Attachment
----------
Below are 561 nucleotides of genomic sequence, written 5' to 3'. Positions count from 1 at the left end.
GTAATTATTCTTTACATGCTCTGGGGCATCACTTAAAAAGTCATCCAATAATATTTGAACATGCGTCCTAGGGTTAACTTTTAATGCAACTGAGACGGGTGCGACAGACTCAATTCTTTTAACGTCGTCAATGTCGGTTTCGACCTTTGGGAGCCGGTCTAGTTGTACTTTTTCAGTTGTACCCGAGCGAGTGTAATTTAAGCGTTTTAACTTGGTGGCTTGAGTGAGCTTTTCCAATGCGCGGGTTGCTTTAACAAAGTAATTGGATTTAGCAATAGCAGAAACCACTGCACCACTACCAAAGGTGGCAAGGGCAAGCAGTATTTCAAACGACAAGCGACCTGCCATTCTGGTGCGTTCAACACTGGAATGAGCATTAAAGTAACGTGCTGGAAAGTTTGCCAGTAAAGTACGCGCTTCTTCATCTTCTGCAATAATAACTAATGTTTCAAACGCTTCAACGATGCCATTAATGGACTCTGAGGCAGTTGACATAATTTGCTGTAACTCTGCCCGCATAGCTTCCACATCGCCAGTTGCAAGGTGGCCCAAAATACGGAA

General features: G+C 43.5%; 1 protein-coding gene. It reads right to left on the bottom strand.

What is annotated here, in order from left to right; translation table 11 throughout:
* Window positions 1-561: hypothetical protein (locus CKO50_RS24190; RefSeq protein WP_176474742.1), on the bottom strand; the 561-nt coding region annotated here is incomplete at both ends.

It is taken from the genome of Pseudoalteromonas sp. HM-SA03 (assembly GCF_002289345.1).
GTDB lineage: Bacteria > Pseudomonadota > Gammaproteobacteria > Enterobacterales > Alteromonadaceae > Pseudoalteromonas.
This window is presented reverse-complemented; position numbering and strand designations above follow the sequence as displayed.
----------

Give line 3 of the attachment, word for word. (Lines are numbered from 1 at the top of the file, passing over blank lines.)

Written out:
General features: G+C 43.5%; 1 protein-coding gene. It reads right to left on the bottom strand.